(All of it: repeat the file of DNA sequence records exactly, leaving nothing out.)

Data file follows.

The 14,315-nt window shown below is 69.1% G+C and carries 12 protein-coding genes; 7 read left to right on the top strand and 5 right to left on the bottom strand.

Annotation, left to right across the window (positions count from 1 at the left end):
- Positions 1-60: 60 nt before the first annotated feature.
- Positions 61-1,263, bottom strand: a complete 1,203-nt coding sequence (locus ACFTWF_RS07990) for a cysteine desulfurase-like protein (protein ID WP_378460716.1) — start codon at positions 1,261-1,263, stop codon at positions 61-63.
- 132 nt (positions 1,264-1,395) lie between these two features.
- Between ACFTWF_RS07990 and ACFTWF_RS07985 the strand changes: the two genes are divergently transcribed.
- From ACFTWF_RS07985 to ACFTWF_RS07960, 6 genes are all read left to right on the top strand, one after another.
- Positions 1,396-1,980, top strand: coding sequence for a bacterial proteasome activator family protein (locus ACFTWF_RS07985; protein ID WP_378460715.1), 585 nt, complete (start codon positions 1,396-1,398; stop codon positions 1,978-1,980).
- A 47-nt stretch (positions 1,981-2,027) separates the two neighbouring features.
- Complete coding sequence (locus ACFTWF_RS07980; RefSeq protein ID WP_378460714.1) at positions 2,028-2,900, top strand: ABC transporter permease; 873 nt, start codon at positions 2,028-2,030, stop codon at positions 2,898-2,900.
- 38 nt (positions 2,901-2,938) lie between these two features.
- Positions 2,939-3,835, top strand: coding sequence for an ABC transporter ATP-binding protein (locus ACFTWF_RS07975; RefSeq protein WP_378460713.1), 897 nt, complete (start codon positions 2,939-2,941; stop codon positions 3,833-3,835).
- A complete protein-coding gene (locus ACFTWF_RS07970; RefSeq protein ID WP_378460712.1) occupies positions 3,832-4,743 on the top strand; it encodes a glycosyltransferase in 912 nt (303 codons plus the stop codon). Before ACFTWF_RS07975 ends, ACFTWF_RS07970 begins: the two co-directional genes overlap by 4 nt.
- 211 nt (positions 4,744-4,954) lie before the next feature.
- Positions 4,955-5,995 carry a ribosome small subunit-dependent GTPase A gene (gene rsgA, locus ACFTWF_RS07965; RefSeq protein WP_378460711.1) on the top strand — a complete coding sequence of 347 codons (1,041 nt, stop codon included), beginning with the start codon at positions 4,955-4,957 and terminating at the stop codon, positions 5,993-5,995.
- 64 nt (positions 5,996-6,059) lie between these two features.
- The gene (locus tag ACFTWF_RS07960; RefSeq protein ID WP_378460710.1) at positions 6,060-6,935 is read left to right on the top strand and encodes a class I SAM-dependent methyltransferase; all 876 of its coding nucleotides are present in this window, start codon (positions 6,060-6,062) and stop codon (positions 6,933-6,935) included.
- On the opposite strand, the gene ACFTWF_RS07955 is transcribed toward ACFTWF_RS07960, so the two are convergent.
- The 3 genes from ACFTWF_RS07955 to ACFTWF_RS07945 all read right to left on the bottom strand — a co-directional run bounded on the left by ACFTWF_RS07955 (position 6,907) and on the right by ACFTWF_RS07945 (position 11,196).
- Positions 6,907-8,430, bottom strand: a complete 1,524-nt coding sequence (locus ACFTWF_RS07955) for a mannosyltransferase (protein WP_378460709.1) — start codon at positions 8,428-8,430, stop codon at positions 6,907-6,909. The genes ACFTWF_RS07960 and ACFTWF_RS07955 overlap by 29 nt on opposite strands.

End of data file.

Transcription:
The 14,315-nt window shown below is 69.1% G+C and carries 12 protein-coding genes; 7 read left to right on the top strand and 5 right to left on the bottom strand.

Annotation, left to right across the window (positions count from 1 at the left end):
- Positions 1-60: 60 nt before the first annotated feature.
- Positions 61-1,263, bottom strand: a complete 1,203-nt coding sequence (locus ACFTWF_RS07990) for a cysteine desulfurase-like protein (protein ID WP_378460716.1) — start codon at positions 1,261-1,263, stop codon at positions 61-63.
- 132 nt (positions 1,264-1,395) lie between these two features.
- Between ACFTWF_RS07990 and ACFTWF_RS07985 the strand changes: the two genes are divergently transcribed.
- From ACFTWF_RS07985 to ACFTWF_RS07960, 6 genes are all read left to right on the top strand, one after another.
- Positions 1,396-1,980, top strand: coding sequence for a bacterial proteasome activator family protein (locus ACFTWF_RS07985; protein ID WP_378460715.1), 585 nt, complete (start codon positions 1,396-1,398; stop codon positions 1,978-1,980).
- A 47-nt stretch (positions 1,981-2,027) separates the two neighbouring features.
- Complete coding sequence (locus ACFTWF_RS07980; RefSeq protein ID WP_378460714.1) at positions 2,028-2,900, top strand: ABC transporter permease; 873 nt, start codon at positions 2,028-2,030, stop codon at positions 2,898-2,900.
- 38 nt (positions 2,901-2,938) lie between these two features.
- Positions 2,939-3,835, top strand: coding sequence for an ABC transporter ATP-binding protein (locus ACFTWF_RS07975; RefSeq protein WP_378460713.1), 897 nt, complete (start codon positions 2,939-2,941; stop codon positions 3,833-3,835).
- A complete protein-coding gene (locus ACFTWF_RS07970; RefSeq protein ID WP_378460712.1) occupies positions 3,832-4,743 on the top strand; it encodes a glycosyltransferase in 912 nt (303 codons plus the stop codon). Before ACFTWF_RS07975 ends, ACFTWF_RS07970 begins: the two co-directional genes overlap by 4 nt.
- 211 nt (positions 4,744-4,954) lie before the next feature.
- Positions 4,955-5,995 carry a ribosome small subunit-dependent GTPase A gene (gene rsgA, locus ACFTWF_RS07965; RefSeq protein WP_378460711.1) on the top strand — a complete coding sequence of 347 codons (1,041 nt, stop codon included), beginning with the start codon at positions 4,955-4,957 and terminating at the stop codon, positions 5,993-5,995.
- 64 nt (positions 5,996-6,059) lie between these two features.
- The gene (locus tag ACFTWF_RS07960; RefSeq protein ID WP_378460710.1) at positions 6,060-6,935 is read left to right on the top strand and encodes a class I SAM-dependent methyltransferase; all 876 of its coding nucleotides are present in this window, start codon (positions 6,060-6,062) and stop codon (positions 6,933-6,935) included.
- On the opposite strand, the gene ACFTWF_RS07955 is transcribed toward ACFTWF_RS07960, so the two are convergent.
- The 3 genes from ACFTWF_RS07955 to ACFTWF_RS07945 all read right to left on the bottom strand — a co-directional run bounded on the left by ACFTWF_RS07955 (position 6,907) and on the right by ACFTWF_RS07945 (position 11,196).
- Positions 6,907-8,430, bottom strand: a complete 1,524-nt coding sequence (locus ACFTWF_RS07955) for a mannosyltransferase (protein WP_378460709.1) — start codon at positions 8,428-8,430, stop codon at positions 6,907-6,909. The genes ACFTWF_RS07960 and ACFTWF_RS07955 overlap by 29 nt on opposite strands.